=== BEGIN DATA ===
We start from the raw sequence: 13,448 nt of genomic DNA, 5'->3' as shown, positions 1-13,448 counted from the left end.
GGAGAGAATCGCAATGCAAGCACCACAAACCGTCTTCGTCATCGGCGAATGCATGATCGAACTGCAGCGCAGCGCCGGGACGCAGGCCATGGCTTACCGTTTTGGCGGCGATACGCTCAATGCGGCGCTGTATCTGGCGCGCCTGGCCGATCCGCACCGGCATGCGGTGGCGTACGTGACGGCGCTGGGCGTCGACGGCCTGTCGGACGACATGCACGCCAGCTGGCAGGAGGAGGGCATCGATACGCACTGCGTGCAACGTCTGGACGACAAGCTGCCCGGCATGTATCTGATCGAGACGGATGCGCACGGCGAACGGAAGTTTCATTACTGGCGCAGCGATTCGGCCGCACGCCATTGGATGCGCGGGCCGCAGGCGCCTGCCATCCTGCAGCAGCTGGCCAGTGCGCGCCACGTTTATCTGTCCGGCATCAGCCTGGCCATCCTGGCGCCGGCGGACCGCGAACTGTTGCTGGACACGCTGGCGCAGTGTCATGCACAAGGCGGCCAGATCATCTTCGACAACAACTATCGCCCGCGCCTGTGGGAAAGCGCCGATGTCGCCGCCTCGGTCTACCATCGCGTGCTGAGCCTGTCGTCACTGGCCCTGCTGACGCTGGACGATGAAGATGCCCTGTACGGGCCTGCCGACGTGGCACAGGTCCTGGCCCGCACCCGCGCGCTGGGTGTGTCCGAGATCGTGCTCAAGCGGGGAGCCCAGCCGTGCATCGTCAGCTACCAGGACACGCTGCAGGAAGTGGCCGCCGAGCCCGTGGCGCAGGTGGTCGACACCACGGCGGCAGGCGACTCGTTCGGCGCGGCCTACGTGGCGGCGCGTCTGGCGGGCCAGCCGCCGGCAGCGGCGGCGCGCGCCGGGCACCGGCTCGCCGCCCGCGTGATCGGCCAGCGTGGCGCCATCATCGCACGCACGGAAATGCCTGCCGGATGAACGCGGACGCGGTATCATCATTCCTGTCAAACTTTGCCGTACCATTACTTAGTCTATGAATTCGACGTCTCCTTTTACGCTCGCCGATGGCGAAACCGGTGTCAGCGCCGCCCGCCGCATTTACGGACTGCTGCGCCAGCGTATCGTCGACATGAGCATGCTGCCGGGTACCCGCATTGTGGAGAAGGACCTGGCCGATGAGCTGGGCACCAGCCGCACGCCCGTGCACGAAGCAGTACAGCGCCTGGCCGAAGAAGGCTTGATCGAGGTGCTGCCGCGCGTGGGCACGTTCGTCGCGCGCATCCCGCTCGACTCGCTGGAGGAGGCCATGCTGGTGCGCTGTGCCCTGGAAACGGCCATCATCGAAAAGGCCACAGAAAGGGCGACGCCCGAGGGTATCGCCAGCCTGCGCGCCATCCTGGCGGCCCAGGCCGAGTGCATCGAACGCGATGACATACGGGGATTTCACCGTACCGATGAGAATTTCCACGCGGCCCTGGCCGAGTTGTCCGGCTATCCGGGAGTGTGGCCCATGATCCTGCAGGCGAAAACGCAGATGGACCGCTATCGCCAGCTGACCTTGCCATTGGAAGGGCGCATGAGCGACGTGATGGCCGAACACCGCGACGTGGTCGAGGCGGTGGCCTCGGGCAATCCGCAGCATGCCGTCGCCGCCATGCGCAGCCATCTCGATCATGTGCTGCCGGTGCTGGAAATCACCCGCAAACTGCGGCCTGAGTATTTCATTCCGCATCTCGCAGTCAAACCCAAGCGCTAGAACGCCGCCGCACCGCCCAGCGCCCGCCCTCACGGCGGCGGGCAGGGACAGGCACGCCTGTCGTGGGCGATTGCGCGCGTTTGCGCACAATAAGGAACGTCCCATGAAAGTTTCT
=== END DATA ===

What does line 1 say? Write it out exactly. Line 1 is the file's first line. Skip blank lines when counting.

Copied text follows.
We start from the raw sequence: 13,448 nt of genomic DNA, 5'->3' as shown, positions 1-13,448 counted from the left end.